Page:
Creating the eBook

Due to my lack of experience in creating eBooks at the start of the job, I had to spend a lot of time discussing options with my supervisor. Having professional insight into the area gave me a lot more knowledge, of which I can now take forward for future projects. After researching different softwares, I finally decided to design the publication in InDesign as I had a lot of experience working with it and so I felt more comfortable. It was a really interesting process creating the eBook as I had never created an interactive pdf before – I thought it would be really time consuming but the process was very straightforward and by creating basic mockups I was able to experiment with different types of navigation.



I started by focusing on navigation as I didn’t want to waste time creating layouts which could then be effected by changing the navigation. By the time I placed the text in, I was glad that I had this thought rationale, as I changed the original navigation system from a bar running down the left page margin, to small icons at the bottom of the page.

The final navigation system
The original navigation system

From using InDesign for editorial projects before, I was able to create a plan of what elements I wanted to focus on first. I started off by considering the following:

  • Margins and columns
  • Master pages
  • Headers and footers
  • Running heads and folios
  • Stylesheets
  • Paragraph and character styles

I chose to start the design with these page features as I wanted to create a strong foundation to place the text into.


After designing the main layout of the guide by using masterpages for different sections, I then moved onto the design stage. Having the Ure Museum’s brand guidelines was really helpful as it limited my choice of what colours and typefaces I could use. When I first met with my client, they gave me a selection of previous design jobs commissioned for the museum and these really helped me to get a feel of their branding. Looking through other examples, gave me a clearer idea of what the exhibition guide should look like in order to be consistent with other designs that had been created for the Ure Museum as they all clearly utilized the same colour schemes, graphic devices and typefaces. This job was my first experience of working on brand guidelines and I really enjoyed it as it gave me a clear direction with my designs.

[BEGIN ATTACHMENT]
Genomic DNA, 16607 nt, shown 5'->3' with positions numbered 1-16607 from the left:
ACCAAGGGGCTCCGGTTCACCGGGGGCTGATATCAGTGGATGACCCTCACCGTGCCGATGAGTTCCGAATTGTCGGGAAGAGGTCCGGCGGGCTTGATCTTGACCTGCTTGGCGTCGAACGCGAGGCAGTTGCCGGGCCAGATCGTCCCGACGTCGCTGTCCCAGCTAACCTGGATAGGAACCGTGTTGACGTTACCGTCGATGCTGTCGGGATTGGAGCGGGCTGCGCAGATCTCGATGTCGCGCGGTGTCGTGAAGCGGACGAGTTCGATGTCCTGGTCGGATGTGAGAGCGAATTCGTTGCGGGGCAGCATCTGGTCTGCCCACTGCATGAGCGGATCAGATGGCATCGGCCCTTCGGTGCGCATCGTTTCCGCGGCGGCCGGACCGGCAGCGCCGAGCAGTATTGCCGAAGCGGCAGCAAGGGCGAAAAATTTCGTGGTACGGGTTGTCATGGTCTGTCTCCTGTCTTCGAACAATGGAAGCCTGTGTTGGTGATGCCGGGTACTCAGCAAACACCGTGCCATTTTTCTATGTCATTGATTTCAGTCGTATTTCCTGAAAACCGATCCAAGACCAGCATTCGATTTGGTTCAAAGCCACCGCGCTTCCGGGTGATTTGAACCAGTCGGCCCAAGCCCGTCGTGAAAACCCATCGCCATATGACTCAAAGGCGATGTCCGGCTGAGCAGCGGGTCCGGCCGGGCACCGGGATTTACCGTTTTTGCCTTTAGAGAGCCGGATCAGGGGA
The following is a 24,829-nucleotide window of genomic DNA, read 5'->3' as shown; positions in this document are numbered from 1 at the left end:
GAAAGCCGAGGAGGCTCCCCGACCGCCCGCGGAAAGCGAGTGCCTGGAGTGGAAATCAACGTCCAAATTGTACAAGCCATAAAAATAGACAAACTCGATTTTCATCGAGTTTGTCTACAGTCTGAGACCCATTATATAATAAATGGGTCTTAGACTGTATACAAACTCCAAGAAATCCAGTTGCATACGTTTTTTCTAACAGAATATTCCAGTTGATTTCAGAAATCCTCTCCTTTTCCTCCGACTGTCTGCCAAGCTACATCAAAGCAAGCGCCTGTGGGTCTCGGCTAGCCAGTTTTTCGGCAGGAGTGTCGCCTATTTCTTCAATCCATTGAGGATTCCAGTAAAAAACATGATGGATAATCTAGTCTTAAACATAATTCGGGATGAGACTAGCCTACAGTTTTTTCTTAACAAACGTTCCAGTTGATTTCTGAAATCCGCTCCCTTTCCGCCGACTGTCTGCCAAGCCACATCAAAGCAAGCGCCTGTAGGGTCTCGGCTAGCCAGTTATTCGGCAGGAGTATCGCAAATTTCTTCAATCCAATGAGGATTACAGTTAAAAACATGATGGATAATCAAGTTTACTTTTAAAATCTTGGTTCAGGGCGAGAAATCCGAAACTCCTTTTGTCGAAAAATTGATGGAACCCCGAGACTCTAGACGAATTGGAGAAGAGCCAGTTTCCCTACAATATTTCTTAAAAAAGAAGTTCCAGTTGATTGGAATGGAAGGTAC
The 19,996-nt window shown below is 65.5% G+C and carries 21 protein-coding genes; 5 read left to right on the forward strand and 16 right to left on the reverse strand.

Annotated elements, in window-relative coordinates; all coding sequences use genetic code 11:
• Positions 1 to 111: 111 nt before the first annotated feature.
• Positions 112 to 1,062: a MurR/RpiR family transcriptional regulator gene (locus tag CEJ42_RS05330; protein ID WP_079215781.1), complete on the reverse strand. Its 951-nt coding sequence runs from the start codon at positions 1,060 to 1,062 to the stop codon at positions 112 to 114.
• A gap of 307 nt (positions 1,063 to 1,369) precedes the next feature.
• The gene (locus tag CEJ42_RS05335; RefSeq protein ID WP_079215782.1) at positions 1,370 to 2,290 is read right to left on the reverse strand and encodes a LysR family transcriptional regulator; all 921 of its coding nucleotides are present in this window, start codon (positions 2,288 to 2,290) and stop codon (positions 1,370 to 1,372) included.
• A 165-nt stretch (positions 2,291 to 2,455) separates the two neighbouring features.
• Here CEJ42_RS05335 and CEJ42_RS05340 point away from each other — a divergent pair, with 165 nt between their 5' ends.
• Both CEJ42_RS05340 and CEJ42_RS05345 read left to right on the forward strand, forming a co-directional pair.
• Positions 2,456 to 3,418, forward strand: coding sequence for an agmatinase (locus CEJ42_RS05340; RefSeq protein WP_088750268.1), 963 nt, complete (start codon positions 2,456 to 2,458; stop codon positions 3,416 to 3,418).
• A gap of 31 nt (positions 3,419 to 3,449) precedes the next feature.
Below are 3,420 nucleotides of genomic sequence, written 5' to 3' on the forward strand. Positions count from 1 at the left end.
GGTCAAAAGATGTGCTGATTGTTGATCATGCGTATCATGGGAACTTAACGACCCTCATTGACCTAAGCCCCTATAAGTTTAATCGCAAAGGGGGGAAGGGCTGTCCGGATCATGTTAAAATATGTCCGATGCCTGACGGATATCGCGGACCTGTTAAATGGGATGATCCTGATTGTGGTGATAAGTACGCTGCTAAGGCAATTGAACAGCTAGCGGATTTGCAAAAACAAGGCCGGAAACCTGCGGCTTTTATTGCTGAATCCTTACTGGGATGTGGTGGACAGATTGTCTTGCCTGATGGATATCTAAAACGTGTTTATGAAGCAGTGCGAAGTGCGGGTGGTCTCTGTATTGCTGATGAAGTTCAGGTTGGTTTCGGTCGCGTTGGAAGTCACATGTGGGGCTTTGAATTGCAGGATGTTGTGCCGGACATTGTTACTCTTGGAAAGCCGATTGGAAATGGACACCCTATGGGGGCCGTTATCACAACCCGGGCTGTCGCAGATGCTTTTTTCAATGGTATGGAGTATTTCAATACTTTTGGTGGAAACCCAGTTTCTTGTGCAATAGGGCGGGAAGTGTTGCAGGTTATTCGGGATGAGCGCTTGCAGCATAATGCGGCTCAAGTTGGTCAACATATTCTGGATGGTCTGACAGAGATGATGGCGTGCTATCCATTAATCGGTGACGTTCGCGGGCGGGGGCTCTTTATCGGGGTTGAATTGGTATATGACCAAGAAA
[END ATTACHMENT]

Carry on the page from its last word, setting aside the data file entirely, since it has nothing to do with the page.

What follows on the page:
Alongside the Ure Museum, working with the British Museum was a huge privilege. I was in frequent contact with their Press and Marketing Manager, who regularly assisted me along the project. Creating contacts with someone from such a respected company has been one of the most rewarding parts of this job. I received the British Museum’s brand guidelines for the Troy exhibition and had to ensure that I read them and understood them before I sent anything to my client. This process largely improved my proof reading skills as I had to read the text through many times to ensure it was all correct.


The cover

The final part of the design process, was designing the front cover for the exhibition guide. This part was where I incorporated in the British Museum’s branding – using their logo, featuring exhibition image and exhibition layout guide. As well as the booklet being consistent with the rest of the Ure publications, it also has to be consistent with the publications being produced by other museums working with the British Museum for this exhibition tour. This is why I chose the layout for the cover. I decided to change the boxes into the Ure Museum brand colours to add their touch to the British Museum’s layout. I think that the cover nicely combines the two brands together.

Originally, the whole publication was set in the Ure Museum’s blue brand colour. However, after placing in the images on the front cover, it seemed appropriate to use their orange brand colour instead – to create harmony between the text and images. Overall, the client and I agreed that this colour scheme worked a lot better than the original – which taught me that I should’ve furthered my experimental process within the brand guidelines at the start.

The final front cover design


The first draft of the front cover design


I have thoroughly enjoyed working on this project with the Ure Museum, as it has improved my editorial and reader navigations skills, as well as teaching me many new skills – including how to create eBooks and how to work with brand guidelines. Being trusted to work on a project with the British Museum has also improved my confidence as a designer. Receiving such positive feedback from my client has been a huge highlight of the real jobs scheme for me and having the opportunity to create connections within the branding and marketing world has made the lengthy process of this job worth it.

Coming away from this project, I feel as if I could’ve worked more efficiently to still finish the job closer the original deadline, however having extra time allowed me to work with my client for longer, which I really enjoyed.